Two years later with a move to the Bay Area, there was the necessary evil in the form of an agonizing, mind-numbing and desultory visit to California DMV to register the Subaru and secure its plates and tags.

Houston we have a problem.

The State of California under the aegis of former Governor Pete Wilson’s Department of Motor Vehicles would not register Almost DailyBrett’s Subaru Legacy even though the car was bought legally two years prior in Portland, Oregon with no-sales-tax.

No amount of honey or vinegar was going to change a bureaucrat’s mind that day. It was pound sand all the way.

Pleasanton DMV flat-out refused to register the Subaru and provide the necessary plates and tags unless and until the applicable Alameda County sales tax was paid (presently 9.75 percent) applicable at the time of the sale (forget about depreciation) plus two years of compounding interest.

Your frosted author wrote a four-figure check on the spot in order to register the car. As the say in Avenue Q, it sucks to be me.

You can only imagine the surprise two years later when an unexpected envelope from California DMV arrived in your author’s mail box. California lost a lawsuit and was required to pay back the two years of improperly assessed sales tax, plus interest.

Thank you, Howard Jarvis Tax Association.

The Dynamic Effect of Tax Increases

“The art of taxation consists in so plucking the goose as to procure the largest quantity of feathers with the least possible amount of hissing.” – France Minister of Finance Jean-Baptiste Colbert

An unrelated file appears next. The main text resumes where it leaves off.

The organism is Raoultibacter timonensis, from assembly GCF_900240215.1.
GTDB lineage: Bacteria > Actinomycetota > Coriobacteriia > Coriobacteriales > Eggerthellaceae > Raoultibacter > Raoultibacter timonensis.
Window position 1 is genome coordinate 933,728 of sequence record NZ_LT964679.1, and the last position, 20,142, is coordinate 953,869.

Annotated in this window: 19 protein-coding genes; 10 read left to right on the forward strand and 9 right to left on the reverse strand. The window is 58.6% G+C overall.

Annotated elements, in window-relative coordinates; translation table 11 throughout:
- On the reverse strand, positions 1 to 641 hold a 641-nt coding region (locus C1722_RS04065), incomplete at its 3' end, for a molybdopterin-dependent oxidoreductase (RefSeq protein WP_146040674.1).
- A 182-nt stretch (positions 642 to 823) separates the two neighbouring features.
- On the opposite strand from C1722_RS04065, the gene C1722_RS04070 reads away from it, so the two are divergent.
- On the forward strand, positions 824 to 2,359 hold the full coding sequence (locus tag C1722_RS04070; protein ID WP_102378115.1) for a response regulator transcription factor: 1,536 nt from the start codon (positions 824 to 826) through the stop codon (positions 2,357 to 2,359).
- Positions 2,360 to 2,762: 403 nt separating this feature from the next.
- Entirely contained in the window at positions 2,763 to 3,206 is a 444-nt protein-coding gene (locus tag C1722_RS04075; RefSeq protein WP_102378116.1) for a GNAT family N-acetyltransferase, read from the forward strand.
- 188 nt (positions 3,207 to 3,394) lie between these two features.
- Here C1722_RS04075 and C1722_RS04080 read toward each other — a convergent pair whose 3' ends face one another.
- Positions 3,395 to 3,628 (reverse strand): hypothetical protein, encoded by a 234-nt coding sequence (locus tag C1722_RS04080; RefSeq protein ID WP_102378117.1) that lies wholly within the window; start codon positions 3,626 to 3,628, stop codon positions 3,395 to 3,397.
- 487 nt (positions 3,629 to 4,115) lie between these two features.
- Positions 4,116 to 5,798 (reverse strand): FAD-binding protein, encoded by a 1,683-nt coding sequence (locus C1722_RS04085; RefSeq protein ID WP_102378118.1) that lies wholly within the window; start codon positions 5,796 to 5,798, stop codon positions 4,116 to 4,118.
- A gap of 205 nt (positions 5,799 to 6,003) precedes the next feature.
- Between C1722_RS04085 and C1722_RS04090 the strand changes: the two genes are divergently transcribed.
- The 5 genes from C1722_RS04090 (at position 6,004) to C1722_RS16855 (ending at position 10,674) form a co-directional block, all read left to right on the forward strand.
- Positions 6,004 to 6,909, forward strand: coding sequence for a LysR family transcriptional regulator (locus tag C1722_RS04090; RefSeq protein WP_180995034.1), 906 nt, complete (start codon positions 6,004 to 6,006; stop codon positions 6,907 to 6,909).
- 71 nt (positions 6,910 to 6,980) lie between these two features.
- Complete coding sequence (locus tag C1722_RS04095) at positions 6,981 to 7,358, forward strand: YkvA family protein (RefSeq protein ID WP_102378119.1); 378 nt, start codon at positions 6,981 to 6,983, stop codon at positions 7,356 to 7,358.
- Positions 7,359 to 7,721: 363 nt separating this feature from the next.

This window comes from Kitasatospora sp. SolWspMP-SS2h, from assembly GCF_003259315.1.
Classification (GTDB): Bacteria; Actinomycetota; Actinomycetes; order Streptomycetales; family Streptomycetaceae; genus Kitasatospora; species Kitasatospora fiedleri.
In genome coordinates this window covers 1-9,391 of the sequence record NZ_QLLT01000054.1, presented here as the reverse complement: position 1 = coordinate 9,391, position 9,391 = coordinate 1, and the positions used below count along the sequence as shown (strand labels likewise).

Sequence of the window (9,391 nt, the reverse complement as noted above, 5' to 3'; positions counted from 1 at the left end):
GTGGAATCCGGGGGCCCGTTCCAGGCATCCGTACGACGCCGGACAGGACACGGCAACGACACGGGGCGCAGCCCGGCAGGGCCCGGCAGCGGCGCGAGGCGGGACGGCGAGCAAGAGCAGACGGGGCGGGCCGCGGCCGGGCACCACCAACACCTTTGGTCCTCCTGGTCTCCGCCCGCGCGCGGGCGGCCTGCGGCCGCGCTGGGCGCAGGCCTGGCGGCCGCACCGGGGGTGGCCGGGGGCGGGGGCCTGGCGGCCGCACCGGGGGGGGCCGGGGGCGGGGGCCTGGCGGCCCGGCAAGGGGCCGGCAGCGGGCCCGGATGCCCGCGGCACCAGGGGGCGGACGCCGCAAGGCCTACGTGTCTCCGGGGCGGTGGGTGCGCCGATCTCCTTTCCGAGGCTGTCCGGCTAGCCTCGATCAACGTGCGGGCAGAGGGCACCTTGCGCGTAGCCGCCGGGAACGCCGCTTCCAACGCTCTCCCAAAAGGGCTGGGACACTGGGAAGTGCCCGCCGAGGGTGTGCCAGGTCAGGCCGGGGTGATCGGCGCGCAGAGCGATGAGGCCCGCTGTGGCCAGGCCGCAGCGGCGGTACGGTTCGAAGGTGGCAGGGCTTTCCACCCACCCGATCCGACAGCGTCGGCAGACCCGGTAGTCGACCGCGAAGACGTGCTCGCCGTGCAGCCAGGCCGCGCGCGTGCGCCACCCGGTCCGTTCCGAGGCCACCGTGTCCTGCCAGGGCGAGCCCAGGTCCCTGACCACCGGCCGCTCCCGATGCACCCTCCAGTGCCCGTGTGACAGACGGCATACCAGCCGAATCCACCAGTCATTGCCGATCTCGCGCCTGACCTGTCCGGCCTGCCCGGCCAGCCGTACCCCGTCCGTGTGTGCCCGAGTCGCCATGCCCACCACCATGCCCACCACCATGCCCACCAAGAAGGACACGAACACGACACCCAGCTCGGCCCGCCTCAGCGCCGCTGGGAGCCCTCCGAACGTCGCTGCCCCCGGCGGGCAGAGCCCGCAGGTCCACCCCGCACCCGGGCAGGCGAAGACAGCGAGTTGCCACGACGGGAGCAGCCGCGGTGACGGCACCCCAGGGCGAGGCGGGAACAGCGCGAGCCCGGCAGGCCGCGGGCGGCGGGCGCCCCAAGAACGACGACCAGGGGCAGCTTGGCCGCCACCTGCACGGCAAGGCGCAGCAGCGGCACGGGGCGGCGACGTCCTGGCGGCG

“Tax the rich. Tax the rich. Tax the rich. We did. Now, God forbid, the rich leave.” — New York Governor Andrew Cuomo

Almost DailyBrett is not making any aspirations against the folks at Stateline Cannabis, who are making a living selling a once-taboo product.

The inevitable issue is that many Californians will one way or another react and respond to ever-increasing taxes – call it the dynamic effect.

If a short drive over the California-Oregon border will result in paying less … plenty less … for homeopathic pharmaceutical products, don’t you suppose more than a few folks will be naughty rather than nice?

Something tells Almost DailyBrett the Smith River Agricultural Inspection Station is looking for more than hitch-hiking insects.

https://www.statesmanjournal.com/story/news/2018/12/31/oregon-pot-marijuana-exporting-weed-out-state/2415786002/

https://www.wweek.com/news/2018/04/18/oregon-grew-more-cannabis-than-customers-can-smoke-now-shops-and-farmers-are-left-with-mountains-of-unwanted-bud/